No means no…for now. Your child not being in a place to do science on Wednesday does not mean you need a new curriculum, or to revamp his daily routine, or to research new supplements…it might mean those things (or something else for that matter) if it’s happening consistently but for this example, let’s say it’s not. Let’s say it’s just…Wednesday. And right now science is not working. Keep your cool. Smile. Tell your child – who, remember, you would lay down on railroad tracks for – that it’s not a big deal. You can say something like,
“I can see you’re not ready for science right now. No worries. Vertebrates are pretty interesting and I want to tell you about them but we can do it when you’re ready.”
And then drop it.
Your child not being able to do science on Wednesday and you acquiescing does not mean he’s running the household. It doesn’t mean he’ll never learn what an invertebrate is. It means science is not working right now on this particular Wednesday and that’s all it means. If you have time to revisit it later when he’s more relaxed and available, do that. If not, try again tomorrow. If he is just hating invertebrates (or whatever subject you’re trying to cover), try to find a way to explain it in a way he’ll appreciate. This leads to the next point…
- Motivation is key
People learn better when they are motivated to do so – especially children with autism. If you are intrinsically motivated to find out more about something, you will want to learn. You’ll be curious. Your mind will be open.
Now don’t flip this; I am not talking about a reward system. I am talking about what does your child enjoy doing, anyway? What does he already love? (Like the hat example above). We need to take that and marry it to the goals you are trying to achieve for him right now whether that be how to potty train or how to do long division. Now motivation and reward are always getting mixed up by people so let me give you an example of how they’re different…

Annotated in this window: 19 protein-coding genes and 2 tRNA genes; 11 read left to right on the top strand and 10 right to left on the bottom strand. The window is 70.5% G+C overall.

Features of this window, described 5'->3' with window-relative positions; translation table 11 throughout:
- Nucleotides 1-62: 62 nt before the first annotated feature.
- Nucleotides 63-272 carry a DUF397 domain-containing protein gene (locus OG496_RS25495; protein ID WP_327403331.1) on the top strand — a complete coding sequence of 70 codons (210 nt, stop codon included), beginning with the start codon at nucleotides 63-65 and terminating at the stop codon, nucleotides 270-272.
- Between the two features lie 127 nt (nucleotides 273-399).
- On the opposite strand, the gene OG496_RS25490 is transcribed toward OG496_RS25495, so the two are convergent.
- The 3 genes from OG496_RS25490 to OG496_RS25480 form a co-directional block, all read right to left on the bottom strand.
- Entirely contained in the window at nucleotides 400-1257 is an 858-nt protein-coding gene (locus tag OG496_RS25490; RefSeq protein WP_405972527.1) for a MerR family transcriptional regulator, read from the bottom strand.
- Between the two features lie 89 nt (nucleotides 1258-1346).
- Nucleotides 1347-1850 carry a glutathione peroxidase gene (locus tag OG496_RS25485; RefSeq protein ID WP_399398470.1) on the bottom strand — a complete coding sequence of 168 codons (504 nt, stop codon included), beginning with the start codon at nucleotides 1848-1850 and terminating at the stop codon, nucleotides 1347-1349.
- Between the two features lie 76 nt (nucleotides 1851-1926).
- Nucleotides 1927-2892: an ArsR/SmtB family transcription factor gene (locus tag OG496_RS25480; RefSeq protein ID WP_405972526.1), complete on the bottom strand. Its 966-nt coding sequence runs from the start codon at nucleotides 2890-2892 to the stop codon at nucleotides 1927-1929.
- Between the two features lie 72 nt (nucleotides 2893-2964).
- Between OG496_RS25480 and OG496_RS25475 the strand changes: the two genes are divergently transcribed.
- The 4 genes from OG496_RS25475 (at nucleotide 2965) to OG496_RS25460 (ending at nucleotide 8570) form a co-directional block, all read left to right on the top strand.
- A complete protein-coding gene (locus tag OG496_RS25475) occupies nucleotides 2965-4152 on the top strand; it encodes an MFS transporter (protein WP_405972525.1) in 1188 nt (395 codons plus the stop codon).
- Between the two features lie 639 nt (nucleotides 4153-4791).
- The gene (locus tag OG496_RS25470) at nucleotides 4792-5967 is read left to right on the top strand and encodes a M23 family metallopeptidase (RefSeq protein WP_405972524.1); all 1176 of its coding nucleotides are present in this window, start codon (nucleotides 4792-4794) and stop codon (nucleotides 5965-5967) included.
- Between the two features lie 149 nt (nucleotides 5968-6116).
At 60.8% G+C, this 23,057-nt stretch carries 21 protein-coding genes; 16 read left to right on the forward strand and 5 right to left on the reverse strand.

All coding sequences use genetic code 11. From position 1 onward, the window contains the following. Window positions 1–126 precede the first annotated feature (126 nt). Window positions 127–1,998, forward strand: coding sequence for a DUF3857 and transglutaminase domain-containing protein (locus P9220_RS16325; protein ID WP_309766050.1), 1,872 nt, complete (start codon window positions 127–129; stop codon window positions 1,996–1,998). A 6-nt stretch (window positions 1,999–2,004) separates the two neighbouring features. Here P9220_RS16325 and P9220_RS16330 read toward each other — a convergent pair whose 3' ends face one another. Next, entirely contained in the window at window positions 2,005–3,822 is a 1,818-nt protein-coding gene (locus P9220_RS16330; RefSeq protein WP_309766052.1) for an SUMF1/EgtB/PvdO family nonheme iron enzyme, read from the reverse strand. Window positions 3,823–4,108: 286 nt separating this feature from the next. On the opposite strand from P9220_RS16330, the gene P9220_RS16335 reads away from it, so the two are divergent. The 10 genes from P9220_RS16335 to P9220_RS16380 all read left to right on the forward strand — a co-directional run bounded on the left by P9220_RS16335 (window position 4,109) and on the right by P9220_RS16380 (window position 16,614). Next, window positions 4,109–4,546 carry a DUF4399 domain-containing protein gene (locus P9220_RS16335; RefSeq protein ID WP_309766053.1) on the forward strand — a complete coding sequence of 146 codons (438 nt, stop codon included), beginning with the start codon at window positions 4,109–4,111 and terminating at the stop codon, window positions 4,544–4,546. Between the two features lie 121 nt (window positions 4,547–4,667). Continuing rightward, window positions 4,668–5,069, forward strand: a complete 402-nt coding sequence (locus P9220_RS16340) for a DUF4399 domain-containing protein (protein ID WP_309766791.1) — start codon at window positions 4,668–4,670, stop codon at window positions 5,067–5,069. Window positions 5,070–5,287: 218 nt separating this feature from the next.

*Reward System: “Jimmy, I want you to do this page of multiplication. If you do the math page without complaining, I’ll give you extra time on Minecraft today.” (DON’T do this)
*Motivation: “Jimmy – tell me this…if you had four pigs on your farm and I told you they multiplied by eight, how many pigs would you have?” (DO do this)
Do you see the difference? Jimmy could care less about his times tables (let’s be honest…do any of us care until we need them?) but he’s definitely interested in how many pigs are on his Minecraft farm.
Spoiler alert – The motivation approach takes more effort than the reward approach. You’re going to have to be creative and engaged. But more effort is required to raise a child with autism (I bet you already knew that ;)).
- Ditch your expectations…but not all of them
In many ways, this experience is not going to be what you thought. Earlier I talked about letting go of a strict schedule. That being said, it certainly does not mean that you have no expectations of your child. Here’s an example…
*Incorrect thinking: “My child is 10-years-old so he should be doing fourth-grade math like his peers.”
*Correct thinking: “My child is 10-years-old. He should be doing math that he can grasp right now that will challenge him but not frustrate him to the point of shutting down.”
What is your goal? For many special needs parents, it sounds something like this…
“To make my child self-sufficient.”
“To help him live productively in society.”
“To help him make a friend.”
Those are great but remember your child is a kind Creation. While grade levels and ages can be helpful in guiding us, they are never an absolute standard because every child is different. And pushing your child towards your goal is usually never as productive as meeting him where he is at and helping him to move forward.
- Remember slow and steady wins the race
Your child might not graduate “on time.” There, I said it.
Did the world go on?
It did. Do you know why?
Because if it really happens, your world – and your child’s world – will go on.
That might not be your goal and by no means am I suggesting you should look at your six-year-old or even your twelve-year-old and throw your hands up saying, “well, whatever happens, happens…”.